Carbon-14 (half-life 5,730 years) is a key radionuclide in the assessment of the safety of a geological disposal facility (GDF) for radioactive waste. In particular, the radiological impact of gaseous carbon-14 bearing species has been recognised as a potential issue. Carbon 14 is expected to be released from a GDF over a timescale of several thousand years. A number of radioactive gases will be generated from waste materials within a GDF, with carbon 14 bearing methane (14CH4) likely to dominate any carbon 14 transported in a gas phase, potentially reaching the biosphere at low activity concentrations. Sources of carbon-14 include irradiated graphite, irradiated steels and Zircaloys, irradiated reactive metals, spent ion–exchange resins and spent fuel.
The objective of this work is to measure the rate and speciation of carbon-14 release from irradiated stainless steel on leaching under high-pH anaerobic conditions, representative of a cement based near field for intermediate- and some low-level wastes (ILW/LLW). In particular, this includes measurements of releases to the gas phase as well as to solution. The gas phase carbon-14 collection method allows for the discrimination of carbon-14 released as 14CO2, 14CO (and volatile oxidized species) or 14C-hydrocarbons. The carbon-14 solution analysis method used to date has measured the inorganic carbon-14 release only. Work is in progress to measure the total carbon-14 release to solution that includes any dissolved organic carbon-14 species. Three experiments have been in progress in NRG’s Hot Cell Laboratory at Petten for a period of 20 months: two contain irradiated stainless steel with similar total inventories of carbon-14 (and also cobalt-60); the third is a control experiment with unirradiated stainless steel from the same batch. The steel samples are being leached in 0.1 mol dm 3 NaOH solution. The three experiments have been sampled six times to date and analytical data are now available for the carbon-14 releases to the gas phase, inorganic carbon-14 to solution and cobalt-60 releases to solution up to 13 months leaching. The experiments are still running and further sampling is planned after 2 years.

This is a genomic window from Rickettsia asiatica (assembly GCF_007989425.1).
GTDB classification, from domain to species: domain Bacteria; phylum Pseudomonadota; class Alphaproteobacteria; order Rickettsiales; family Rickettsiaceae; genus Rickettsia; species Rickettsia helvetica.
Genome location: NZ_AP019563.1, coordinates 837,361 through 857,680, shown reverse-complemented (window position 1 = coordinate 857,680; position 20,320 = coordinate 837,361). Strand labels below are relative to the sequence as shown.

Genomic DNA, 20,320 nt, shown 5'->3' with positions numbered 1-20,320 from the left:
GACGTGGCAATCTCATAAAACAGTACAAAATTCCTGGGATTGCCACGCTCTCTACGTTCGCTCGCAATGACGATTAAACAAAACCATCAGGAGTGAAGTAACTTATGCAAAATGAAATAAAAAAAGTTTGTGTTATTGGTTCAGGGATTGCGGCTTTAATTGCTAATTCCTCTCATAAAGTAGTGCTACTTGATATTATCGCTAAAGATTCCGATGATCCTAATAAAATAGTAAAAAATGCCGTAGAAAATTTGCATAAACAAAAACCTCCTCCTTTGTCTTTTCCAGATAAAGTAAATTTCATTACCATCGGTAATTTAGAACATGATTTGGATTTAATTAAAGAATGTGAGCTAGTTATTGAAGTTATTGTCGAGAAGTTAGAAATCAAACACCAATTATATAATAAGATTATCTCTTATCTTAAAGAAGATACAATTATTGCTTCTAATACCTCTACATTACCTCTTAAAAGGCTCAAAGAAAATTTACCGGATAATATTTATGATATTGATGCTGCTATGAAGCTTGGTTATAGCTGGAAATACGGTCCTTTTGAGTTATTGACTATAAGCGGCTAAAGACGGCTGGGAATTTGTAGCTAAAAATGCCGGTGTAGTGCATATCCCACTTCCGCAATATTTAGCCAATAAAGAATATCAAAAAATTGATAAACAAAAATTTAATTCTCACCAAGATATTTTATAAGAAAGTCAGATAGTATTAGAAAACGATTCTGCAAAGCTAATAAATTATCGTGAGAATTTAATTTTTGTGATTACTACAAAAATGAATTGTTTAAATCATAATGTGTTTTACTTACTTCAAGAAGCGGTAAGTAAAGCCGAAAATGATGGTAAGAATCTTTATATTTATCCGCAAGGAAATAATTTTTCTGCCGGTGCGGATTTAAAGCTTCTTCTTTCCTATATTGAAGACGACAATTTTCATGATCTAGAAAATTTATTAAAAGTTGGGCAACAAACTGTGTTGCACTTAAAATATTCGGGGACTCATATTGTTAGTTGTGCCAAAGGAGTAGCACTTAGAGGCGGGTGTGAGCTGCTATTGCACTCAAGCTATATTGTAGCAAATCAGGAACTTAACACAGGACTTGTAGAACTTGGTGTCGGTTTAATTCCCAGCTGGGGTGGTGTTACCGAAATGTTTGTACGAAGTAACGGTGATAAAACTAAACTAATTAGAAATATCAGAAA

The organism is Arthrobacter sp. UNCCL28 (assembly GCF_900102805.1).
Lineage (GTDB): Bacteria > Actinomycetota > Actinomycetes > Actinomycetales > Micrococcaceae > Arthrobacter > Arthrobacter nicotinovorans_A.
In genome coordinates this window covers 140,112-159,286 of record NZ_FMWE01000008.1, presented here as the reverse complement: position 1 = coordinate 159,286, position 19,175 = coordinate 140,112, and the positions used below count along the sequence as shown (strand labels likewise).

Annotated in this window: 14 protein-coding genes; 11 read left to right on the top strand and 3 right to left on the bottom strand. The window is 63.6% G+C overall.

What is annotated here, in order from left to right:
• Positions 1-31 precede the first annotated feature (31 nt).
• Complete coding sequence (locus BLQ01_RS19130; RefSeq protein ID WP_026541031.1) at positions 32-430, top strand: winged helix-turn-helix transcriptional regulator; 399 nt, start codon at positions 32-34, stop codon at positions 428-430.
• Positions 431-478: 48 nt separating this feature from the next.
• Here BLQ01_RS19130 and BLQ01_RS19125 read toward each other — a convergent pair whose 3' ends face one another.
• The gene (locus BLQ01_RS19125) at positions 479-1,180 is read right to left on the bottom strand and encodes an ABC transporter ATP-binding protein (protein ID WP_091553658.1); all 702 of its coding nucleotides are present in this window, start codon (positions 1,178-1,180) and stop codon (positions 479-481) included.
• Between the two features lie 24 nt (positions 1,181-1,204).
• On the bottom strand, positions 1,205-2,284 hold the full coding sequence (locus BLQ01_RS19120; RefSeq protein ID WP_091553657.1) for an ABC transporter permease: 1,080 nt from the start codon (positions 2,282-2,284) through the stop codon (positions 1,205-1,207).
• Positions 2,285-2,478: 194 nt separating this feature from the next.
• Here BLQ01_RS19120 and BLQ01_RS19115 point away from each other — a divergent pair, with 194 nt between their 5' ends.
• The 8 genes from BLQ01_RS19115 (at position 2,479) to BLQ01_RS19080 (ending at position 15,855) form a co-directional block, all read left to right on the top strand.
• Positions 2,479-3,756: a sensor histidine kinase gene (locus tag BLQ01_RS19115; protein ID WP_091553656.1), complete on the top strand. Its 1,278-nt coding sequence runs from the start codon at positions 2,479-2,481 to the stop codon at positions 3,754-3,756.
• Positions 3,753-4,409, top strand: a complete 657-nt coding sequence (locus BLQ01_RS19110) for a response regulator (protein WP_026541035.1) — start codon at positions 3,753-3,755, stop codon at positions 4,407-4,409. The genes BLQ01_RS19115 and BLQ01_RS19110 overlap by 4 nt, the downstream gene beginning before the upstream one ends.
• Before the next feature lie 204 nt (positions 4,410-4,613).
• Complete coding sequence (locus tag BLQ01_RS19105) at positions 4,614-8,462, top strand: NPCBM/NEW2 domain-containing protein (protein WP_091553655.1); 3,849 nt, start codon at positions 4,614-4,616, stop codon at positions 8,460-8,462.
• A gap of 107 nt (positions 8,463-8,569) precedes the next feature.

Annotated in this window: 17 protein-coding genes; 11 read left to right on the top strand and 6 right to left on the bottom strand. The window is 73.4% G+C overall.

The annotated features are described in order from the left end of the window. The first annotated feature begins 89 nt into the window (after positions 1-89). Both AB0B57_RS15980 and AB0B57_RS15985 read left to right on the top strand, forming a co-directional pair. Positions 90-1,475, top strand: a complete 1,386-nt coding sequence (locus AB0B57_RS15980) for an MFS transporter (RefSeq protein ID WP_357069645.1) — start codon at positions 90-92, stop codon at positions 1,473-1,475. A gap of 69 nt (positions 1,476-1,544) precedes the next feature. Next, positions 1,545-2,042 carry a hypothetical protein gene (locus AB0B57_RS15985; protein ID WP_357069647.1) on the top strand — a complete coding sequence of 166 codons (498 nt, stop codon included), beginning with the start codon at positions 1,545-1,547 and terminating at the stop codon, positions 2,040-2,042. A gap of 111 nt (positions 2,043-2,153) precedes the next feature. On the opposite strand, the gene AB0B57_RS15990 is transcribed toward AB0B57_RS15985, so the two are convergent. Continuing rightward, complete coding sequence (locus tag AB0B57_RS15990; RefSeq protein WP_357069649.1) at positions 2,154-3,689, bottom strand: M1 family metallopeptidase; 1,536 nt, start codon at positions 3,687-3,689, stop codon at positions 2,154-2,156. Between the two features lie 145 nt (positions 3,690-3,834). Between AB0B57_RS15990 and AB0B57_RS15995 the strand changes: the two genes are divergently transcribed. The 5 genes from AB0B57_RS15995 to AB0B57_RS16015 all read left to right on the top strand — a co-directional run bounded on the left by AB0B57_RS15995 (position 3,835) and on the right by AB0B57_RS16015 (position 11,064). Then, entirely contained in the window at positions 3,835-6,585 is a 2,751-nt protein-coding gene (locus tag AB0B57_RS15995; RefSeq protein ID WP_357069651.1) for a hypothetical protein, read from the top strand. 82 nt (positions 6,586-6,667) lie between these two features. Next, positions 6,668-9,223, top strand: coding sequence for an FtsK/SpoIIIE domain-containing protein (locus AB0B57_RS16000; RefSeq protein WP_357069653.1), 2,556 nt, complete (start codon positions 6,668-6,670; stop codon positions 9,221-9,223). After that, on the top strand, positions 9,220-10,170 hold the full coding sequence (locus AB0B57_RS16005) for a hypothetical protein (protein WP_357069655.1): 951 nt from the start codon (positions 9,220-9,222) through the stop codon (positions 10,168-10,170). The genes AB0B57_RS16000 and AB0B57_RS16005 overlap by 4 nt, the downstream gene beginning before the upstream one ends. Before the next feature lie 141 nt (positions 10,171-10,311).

The presentation will cover: initial characterisation of irradiated steel samples to assess their suitability for use in the experiments; the approach selected and the conceptual design of the experiments for measuring carbon-14 releases from irradiated steel samples in a hot cell (i.e. a shielded cell); the preparation, installation and commissioning of the equipment in a hot cell. The main part will focus on the presentation and discussion of the results up to 13 months leaching.
This project is funded by Radioactive Waste Management and the European Union’s Seventh Framework Programme for research, technological development and demonstration under grant agreement no. 604779, the CAST project.